In Rwanda and Mozambique, through sharing my experiences, incorporating local dialects in my speech, and keeping in mind cultural norms, I have found that people have been more open to sharing their experiences with me. Communicating with people in their first language is not enough for fostering understanding. Through building trust over time and finding common ground, it becomes easier communicate with people in spite of language differences and cultural norms.

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Springtime in Mozambique


Knowing that many of our readers are interested in pursuing research and various fellowships to work abroad, I thought it might be useful to describe my life as a Boren Fellow in Maputo, the capital of Mozambique.  It was quite an intense application process to express my intent for studying Portuguese in Mozambique and creating an affiliation with in-country organizations to support my research on media, youth, and state building, but the value of my time in Mozambique has greatly exceeded the tedious application process.

First of all, the Boren Fellowship is an intensive language fellowship. With my Boren funds, I am participating in the African Languages Initiative program in partnership with American Councils and the University of Florida. In this program, I take language classes for about 20 hours per week at Universidade Eduardo Mondlane, Mozambique’s premier higher education institution. Mozambican professors teach classes on conversation, grammar, politics, culture in really small, personalized classes of only Boren Fellows. In addition, I have a language partner here to assist in my transition to Mozambican life, I live with a local family, and my program has several excursions throughout the semester. For example, last month my group went to an African music festival, which took place seven hours by bus north of Maputo. It was an eventful weekend in a cabin on a lagoon off the Indian Ocean that included increased camaraderie with the five other Boren Fellows and Scholars in my program; a Mozambican equivalent of a tailgate party with thousands of music festival goers laughing, dancing, and grilling delicious food in the streets; and conversing in Portuguese and meeting new friends, which included a rat that decided to make its home in my bunk (actually that wasn’t quite a fun part!).  Continue reading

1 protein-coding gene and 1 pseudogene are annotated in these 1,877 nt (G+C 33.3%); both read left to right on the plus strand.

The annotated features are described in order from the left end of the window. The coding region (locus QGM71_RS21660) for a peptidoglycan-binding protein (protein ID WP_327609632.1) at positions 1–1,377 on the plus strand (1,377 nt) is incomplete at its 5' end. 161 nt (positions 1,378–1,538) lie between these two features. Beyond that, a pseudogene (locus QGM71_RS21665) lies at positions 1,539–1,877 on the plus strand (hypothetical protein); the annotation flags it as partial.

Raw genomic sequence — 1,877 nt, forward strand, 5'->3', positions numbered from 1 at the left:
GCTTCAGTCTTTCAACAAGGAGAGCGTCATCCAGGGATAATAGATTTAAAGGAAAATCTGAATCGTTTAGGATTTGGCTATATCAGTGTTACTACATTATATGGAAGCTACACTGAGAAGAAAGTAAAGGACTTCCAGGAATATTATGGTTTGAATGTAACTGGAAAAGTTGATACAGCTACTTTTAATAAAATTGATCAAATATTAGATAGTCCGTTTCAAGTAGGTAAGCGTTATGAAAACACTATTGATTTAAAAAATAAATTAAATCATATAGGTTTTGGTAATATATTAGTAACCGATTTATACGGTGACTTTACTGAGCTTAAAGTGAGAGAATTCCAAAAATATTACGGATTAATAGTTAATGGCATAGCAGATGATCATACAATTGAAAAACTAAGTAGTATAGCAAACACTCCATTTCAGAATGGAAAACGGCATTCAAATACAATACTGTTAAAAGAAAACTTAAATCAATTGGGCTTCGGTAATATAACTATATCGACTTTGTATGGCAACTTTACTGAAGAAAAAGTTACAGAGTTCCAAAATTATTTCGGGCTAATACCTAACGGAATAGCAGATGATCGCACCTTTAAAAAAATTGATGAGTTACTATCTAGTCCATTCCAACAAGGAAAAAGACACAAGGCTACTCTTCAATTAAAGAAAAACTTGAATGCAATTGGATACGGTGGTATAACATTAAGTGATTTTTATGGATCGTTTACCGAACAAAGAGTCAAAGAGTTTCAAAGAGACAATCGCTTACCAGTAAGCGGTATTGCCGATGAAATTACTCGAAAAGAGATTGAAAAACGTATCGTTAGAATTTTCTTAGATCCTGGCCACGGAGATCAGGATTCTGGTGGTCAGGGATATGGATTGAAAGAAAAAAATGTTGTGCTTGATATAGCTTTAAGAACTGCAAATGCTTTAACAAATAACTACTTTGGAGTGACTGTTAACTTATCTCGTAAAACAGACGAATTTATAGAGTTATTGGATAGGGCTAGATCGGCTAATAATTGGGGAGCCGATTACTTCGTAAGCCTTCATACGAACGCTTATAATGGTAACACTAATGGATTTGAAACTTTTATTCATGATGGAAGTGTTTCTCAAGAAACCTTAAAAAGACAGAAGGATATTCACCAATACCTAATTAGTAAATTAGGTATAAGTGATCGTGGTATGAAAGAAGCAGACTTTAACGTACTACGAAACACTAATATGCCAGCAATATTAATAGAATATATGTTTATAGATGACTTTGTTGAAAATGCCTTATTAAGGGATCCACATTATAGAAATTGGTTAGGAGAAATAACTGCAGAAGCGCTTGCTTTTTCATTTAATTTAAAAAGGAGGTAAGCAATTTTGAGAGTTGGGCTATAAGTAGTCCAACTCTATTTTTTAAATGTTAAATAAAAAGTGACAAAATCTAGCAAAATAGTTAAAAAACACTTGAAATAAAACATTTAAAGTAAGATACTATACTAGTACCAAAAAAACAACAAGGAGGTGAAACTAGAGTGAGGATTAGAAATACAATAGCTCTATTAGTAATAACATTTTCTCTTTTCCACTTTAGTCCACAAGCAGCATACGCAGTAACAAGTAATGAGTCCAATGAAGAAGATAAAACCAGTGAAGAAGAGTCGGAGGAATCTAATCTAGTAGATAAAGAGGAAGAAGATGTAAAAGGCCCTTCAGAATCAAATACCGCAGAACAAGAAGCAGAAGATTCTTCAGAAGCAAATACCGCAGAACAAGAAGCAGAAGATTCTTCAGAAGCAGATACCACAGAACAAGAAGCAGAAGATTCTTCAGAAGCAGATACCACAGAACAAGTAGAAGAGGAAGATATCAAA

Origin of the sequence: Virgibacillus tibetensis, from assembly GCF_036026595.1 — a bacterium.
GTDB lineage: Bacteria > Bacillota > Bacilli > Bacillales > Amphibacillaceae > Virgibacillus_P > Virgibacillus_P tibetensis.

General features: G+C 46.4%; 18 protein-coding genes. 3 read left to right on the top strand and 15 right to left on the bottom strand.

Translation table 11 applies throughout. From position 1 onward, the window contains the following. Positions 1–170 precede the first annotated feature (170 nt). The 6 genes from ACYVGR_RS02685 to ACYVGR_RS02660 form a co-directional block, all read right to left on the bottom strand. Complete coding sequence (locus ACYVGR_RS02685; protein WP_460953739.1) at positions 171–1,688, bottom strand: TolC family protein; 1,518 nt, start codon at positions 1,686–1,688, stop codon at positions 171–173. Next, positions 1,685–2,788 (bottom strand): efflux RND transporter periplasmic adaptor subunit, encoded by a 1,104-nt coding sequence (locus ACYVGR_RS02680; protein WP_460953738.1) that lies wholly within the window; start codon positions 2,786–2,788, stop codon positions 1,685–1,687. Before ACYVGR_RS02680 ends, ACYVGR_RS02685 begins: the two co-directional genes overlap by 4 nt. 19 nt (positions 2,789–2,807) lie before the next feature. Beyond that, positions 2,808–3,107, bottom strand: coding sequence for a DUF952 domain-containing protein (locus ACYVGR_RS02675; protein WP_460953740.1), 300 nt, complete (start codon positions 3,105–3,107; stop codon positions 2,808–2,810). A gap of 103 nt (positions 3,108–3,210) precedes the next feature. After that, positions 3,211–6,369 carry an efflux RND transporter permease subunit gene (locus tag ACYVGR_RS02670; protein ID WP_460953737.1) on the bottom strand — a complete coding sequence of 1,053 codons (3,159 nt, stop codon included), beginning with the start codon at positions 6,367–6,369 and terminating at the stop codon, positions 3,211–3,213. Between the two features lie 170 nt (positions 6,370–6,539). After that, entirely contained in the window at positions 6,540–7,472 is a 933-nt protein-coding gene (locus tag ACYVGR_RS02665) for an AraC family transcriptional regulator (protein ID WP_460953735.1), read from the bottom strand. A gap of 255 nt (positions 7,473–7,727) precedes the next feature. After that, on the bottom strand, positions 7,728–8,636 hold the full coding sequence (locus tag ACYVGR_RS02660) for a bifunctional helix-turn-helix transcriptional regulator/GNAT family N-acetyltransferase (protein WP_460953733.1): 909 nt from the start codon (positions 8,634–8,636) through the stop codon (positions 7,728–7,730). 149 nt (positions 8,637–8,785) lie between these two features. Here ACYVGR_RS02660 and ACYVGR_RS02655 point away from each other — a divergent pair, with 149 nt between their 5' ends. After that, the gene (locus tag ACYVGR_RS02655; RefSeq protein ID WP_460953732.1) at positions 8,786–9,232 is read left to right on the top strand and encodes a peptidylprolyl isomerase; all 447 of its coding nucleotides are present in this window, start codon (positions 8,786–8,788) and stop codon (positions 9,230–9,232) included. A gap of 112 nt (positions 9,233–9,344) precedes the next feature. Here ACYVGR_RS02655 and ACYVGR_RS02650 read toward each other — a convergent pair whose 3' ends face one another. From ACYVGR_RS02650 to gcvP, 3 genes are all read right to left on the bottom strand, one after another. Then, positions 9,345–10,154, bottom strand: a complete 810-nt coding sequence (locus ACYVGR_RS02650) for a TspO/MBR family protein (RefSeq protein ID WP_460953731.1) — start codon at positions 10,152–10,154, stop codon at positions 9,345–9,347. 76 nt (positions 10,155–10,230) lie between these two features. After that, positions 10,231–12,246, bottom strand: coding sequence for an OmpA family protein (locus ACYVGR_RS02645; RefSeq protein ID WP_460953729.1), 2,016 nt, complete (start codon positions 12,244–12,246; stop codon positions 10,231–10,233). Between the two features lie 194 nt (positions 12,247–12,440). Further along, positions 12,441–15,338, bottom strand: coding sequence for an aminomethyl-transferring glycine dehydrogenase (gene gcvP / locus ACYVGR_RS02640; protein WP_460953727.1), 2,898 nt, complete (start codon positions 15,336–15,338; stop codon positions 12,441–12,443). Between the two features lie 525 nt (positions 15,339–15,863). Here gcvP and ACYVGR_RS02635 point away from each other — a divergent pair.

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Development and democracy in Sub-Saharan Africa: Rwanda and Mozambique


Last year, while interning and conducting research in Rwanda, I often
mused on the trade-offs in the country’s development and democratic
transformations. While Rwanda certainly has visible signs of
development, the country still ranks low for democratic freedoms, such
as freedom of speech. Now during my time in Mozambique, I pose the
same question. How do democracy and development relate in Sub-Saharan

In terms of recent economic developments, Rwanda has positive
indicators; it experiences steady GDP growth, low inflation rates,
increased financial access, and general macroeconomic stability.
According to the Government of Rwanda’s Vision 2020 plan, the GOR aims
to move the country to middle-income status by the year 2020.

However, Rwanda has far to go regarding of human development.
According to UNDP’s Human Development Index (HDI), Rwanda still ranks
below average for Sub-Saharan African countries with barriers in
health, education, and inequality, a sign that the country may not
reach its 2020 goals.  Continue reading